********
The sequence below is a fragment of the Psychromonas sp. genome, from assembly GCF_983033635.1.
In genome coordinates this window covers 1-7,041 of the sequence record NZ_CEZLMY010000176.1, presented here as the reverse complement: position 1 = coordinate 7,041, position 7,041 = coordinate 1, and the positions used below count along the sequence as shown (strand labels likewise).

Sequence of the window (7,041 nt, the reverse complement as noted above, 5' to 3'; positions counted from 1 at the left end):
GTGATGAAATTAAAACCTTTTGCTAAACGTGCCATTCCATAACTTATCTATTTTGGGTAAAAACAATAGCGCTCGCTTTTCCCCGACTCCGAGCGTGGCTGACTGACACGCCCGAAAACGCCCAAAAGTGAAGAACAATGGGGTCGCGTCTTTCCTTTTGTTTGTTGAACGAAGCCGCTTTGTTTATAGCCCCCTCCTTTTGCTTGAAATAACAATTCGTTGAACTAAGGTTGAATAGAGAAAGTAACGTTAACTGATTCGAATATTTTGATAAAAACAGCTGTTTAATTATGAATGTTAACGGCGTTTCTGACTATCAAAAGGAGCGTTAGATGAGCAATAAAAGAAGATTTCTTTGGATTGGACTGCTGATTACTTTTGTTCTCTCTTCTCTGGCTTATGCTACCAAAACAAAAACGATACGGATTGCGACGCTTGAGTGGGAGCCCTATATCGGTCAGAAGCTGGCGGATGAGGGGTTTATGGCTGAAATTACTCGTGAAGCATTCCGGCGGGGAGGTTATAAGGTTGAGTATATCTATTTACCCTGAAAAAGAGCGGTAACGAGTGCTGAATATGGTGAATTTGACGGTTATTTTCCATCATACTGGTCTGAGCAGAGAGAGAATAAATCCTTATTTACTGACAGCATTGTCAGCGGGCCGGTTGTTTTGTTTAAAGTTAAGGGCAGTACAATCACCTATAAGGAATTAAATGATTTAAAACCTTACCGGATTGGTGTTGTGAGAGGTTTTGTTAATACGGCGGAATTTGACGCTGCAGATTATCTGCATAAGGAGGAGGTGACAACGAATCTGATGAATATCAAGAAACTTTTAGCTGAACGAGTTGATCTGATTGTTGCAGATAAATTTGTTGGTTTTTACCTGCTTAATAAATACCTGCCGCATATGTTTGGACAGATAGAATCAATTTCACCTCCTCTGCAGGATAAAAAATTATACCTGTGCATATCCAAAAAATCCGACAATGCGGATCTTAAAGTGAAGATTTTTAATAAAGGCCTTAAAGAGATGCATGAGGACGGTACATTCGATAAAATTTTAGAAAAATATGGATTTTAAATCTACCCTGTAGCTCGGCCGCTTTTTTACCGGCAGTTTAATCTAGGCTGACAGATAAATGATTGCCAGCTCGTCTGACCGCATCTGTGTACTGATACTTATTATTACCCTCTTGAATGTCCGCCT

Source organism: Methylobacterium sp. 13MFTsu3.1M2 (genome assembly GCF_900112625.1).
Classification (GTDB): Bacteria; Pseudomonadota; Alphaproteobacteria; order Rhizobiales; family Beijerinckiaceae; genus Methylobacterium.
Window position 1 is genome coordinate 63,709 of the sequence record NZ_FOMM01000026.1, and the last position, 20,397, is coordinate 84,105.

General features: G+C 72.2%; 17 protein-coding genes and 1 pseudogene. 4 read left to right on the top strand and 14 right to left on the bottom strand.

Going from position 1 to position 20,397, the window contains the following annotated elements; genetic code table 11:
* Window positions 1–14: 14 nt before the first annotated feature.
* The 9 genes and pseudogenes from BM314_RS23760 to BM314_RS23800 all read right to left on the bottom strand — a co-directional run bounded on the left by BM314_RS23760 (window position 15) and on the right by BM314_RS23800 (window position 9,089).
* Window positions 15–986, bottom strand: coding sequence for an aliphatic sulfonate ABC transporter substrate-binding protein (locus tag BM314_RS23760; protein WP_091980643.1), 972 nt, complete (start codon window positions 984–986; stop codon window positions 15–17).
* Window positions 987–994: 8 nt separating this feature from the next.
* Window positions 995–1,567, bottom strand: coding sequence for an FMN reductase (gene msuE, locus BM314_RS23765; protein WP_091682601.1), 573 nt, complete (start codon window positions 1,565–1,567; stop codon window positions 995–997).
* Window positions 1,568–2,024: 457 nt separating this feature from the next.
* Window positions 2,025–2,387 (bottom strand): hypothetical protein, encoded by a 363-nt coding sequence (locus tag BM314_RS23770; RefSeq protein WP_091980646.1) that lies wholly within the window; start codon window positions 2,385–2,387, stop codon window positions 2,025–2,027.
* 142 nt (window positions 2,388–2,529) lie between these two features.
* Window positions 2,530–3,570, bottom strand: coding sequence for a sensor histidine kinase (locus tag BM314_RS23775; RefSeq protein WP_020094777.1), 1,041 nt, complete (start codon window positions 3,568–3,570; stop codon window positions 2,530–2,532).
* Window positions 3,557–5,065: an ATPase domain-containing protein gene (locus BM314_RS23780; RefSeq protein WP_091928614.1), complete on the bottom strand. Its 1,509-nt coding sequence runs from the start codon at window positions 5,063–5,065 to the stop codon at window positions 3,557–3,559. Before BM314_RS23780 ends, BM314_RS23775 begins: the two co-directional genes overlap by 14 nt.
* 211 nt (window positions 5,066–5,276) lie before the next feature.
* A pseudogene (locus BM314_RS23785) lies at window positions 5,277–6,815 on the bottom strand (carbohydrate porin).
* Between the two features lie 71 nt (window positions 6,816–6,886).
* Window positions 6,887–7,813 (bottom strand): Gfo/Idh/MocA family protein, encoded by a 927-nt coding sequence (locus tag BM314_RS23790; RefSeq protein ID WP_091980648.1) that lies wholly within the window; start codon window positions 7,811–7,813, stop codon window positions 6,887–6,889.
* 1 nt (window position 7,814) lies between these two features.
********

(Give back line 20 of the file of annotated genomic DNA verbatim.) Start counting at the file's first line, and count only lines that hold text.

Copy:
* 211 nt (window positions 5,066–5,276) lie before the next feature.